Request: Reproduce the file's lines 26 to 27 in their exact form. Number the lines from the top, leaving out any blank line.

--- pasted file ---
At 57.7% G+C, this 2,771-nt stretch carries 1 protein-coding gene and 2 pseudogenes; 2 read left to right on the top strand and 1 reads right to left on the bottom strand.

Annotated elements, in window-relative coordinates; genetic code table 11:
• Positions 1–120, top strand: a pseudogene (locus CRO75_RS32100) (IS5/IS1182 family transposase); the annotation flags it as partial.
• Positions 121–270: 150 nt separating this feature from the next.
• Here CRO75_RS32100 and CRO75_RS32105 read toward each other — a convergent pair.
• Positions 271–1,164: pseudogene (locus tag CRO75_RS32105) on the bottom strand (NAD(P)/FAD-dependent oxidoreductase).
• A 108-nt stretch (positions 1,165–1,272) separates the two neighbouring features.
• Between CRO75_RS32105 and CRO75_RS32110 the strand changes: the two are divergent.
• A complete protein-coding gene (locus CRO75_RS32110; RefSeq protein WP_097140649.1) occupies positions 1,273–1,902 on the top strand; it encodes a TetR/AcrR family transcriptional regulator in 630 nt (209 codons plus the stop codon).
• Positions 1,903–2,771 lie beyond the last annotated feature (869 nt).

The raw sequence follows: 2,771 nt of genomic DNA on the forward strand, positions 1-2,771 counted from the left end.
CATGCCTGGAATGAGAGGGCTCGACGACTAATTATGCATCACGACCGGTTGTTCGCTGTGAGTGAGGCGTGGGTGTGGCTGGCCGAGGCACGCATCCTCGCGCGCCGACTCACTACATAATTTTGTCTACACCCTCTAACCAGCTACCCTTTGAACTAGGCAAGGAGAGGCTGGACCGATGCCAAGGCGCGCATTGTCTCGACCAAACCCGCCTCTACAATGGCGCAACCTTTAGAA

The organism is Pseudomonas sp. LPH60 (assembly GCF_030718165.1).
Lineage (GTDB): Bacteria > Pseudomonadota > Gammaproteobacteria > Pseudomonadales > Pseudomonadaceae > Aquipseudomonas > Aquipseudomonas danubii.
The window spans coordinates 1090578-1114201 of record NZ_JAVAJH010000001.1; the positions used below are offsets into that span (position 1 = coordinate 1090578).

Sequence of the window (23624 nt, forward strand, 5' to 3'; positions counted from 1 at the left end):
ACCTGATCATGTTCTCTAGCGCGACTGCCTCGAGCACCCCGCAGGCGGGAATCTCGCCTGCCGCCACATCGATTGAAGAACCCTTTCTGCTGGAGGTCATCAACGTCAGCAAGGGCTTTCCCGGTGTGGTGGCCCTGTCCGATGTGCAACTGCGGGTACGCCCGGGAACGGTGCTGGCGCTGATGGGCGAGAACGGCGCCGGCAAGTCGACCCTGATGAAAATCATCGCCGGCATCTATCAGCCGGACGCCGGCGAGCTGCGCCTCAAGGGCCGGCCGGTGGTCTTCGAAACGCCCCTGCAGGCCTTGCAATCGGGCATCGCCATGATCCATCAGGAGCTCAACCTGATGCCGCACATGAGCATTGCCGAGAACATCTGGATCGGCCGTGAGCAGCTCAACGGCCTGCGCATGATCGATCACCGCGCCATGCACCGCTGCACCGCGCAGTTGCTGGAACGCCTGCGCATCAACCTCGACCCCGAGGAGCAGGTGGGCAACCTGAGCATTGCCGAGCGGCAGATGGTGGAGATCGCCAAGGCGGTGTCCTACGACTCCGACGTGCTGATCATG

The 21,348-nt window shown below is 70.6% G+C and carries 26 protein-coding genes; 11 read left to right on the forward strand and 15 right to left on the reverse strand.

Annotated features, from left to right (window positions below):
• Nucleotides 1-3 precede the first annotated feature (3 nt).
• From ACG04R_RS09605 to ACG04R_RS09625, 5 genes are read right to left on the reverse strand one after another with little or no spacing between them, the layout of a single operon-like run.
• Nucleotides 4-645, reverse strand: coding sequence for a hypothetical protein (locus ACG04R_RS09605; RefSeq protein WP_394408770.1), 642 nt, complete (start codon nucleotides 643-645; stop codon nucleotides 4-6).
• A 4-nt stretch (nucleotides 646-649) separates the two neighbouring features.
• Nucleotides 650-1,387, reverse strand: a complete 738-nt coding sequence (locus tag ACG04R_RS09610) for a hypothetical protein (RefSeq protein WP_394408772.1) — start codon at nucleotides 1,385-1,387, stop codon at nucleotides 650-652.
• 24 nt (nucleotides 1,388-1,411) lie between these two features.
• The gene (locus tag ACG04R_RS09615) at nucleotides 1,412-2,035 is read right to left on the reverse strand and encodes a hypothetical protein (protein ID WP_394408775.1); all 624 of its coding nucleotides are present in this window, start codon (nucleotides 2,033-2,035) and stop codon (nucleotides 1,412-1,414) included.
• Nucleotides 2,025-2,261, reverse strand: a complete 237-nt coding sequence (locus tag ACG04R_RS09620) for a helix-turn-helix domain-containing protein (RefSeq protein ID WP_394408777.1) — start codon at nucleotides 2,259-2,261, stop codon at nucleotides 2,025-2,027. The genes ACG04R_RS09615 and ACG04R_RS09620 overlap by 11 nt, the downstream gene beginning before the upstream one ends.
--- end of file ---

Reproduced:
• The gene (locus tag ACG04R_RS09615) at nucleotides 1,412-2,035 is read right to left on the reverse strand and encodes a hypothetical protein (protein ID WP_394408775.1); all 624 of its coding nucleotides are present in this window, start codon (nucleotides 2,033-2,035) and stop codon (nucleotides 1,412-1,414) included.
• Nucleotides 2,025-2,261, reverse strand: a complete 237-nt coding sequence (locus tag ACG04R_RS09620) for a helix-turn-helix domain-containing protein (RefSeq protein ID WP_394408777.1) — start codon at nucleotides 2,259-2,261, stop codon at nucleotides 2,025-2,027. The genes ACG04R_RS09615 and ACG04R_RS09620 overlap by 11 nt, the downstream gene beginning before the upstream one ends.